There was much less of a visible Police presence accompanying the march, and while there clearly were still a lot of officers deployed, they stayed much more in the background, protecting strategic targets, and not deployed in protective riot gear. Indeed, the only protective gear I saw all day, was where some officers who were deployed in front of Parliament had riot helmets attached to their belts but were not wearing them. There were a few places where they set up defensive lines (such as in front of Millbank & the Egyptian embassy), but I saw no attempts by protestors to force their way past. Generally speaking I feel that the demo was a very well-natured one, and this was facilitated by what appeared to be a more sensible approach to managing the crowd by the Police.

I think all this shows that collective disorder when groups of people come together to protest is not inevitable, and crowd management strategies that start off from the premise that there is a likelihood of disorder, risk becoming self-fulfilling prophesies. Furthermore, the idea that if disorder occurs, it is because a protest has been 'hijacked' by naughty extremists, is a complete fantasy that is not supported by evidence. On today's demo there was a diverse range of protestors including those that some in the media like to label as 'extremists', but their presence did not incite others into disorder, and more importantly why should it? This argument only seems to make sense if one accepts the notion that crowd members are inherently gullible and uncritical of what goes on around them, and if others start behaving in more militant ways, then they will do so as well. However, this is again a complete fantasy that is not supported by evidence and only serves to perpetuate the idelogical and reactionary views of crowds that are held by many. Hopefully, greater examination of events like today and comparisons with situations where there has been collective disorder will help counter such views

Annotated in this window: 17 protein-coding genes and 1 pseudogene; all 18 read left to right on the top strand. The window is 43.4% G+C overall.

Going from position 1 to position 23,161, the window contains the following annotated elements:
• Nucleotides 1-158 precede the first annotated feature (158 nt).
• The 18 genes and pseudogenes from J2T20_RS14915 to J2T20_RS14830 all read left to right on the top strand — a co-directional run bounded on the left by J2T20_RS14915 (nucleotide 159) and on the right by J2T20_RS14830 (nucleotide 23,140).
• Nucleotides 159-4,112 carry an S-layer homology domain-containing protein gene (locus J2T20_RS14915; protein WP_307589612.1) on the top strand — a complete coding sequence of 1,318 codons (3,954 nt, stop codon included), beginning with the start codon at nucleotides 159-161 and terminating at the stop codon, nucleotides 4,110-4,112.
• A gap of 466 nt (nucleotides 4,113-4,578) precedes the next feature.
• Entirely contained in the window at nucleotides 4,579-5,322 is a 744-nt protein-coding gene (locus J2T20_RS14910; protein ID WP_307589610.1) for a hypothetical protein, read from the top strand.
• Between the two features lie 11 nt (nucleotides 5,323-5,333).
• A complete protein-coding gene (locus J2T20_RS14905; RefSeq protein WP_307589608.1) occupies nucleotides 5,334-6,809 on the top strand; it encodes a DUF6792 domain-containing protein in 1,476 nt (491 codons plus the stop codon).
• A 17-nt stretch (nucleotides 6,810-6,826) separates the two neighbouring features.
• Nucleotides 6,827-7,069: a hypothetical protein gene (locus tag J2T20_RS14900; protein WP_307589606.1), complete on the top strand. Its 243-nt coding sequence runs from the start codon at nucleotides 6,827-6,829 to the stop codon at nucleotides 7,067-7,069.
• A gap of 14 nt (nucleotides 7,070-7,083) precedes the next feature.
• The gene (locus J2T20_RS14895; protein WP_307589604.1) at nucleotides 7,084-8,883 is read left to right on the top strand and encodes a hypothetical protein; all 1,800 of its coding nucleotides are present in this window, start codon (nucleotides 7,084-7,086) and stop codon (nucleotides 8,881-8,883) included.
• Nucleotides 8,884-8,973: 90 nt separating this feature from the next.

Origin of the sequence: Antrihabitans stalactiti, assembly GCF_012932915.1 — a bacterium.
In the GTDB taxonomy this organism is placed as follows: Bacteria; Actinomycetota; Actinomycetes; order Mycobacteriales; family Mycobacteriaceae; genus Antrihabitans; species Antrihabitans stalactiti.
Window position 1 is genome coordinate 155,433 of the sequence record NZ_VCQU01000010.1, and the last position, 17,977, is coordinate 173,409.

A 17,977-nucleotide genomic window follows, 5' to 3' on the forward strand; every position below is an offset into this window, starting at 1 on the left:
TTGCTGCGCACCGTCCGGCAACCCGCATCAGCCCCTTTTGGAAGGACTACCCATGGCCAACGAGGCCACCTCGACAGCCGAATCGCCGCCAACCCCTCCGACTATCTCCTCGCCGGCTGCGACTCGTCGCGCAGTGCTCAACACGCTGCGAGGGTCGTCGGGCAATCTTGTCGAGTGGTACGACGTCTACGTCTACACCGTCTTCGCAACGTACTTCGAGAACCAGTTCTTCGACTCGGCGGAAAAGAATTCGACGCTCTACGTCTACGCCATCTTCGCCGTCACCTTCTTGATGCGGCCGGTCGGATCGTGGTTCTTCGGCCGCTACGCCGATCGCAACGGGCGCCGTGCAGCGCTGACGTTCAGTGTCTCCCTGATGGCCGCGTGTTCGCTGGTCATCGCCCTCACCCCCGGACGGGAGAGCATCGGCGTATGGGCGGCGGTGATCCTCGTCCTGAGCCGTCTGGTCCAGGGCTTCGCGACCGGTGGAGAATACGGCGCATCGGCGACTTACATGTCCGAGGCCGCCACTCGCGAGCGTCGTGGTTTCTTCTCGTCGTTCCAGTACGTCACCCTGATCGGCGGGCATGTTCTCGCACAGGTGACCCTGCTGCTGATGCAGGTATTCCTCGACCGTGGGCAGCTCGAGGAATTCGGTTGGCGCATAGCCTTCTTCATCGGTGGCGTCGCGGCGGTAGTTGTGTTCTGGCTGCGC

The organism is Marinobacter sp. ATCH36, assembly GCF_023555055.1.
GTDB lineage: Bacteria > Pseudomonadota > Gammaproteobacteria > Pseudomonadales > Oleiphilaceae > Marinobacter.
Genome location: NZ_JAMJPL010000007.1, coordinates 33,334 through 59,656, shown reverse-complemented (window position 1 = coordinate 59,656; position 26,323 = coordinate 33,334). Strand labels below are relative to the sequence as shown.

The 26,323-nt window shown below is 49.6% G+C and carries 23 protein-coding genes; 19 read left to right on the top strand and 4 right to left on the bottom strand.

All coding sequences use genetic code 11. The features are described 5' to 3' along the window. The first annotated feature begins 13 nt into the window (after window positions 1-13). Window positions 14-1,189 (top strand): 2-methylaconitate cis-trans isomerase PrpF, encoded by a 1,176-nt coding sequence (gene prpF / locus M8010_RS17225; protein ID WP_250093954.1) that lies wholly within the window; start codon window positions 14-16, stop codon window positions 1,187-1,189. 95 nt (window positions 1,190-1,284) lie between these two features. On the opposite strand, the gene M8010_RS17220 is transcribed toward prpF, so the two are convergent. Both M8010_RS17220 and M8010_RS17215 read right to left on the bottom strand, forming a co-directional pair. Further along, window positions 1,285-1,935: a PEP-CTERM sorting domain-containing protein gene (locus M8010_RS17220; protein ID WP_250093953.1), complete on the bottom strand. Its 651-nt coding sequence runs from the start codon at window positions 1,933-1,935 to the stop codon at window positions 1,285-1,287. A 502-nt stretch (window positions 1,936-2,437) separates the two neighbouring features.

Monday, 24 January 2011

Moscow airport bombing Jan 24th 2011

As I am typing this, news is still coming in about the Moscow airport bombing which was clearly a horrific experience for those unfortunate enough to have been caught up in it. However, the following extract below illustrates what I feel to be another example of how coverage of these tragedies all too often slips into uncritical usage of outdated terms such as 'panic', even when faced with conflicting information. Here the BBC coverage uses the term with all its selfish assumptions, but in the very same same sentence then describes how a British survivor helps others around him. I would argue that this is not the actions of a panicked individual and supports our research into emergencies that found co-operative altruistic (rather than selfish)  behaviour to be the norm in such situations.

'He described scenes of panic and how he gave a drink of water to a bloodied Russian man whose face was blackened with soot'

Some thoughts on the Hungarian night-club tragedy Jan 2011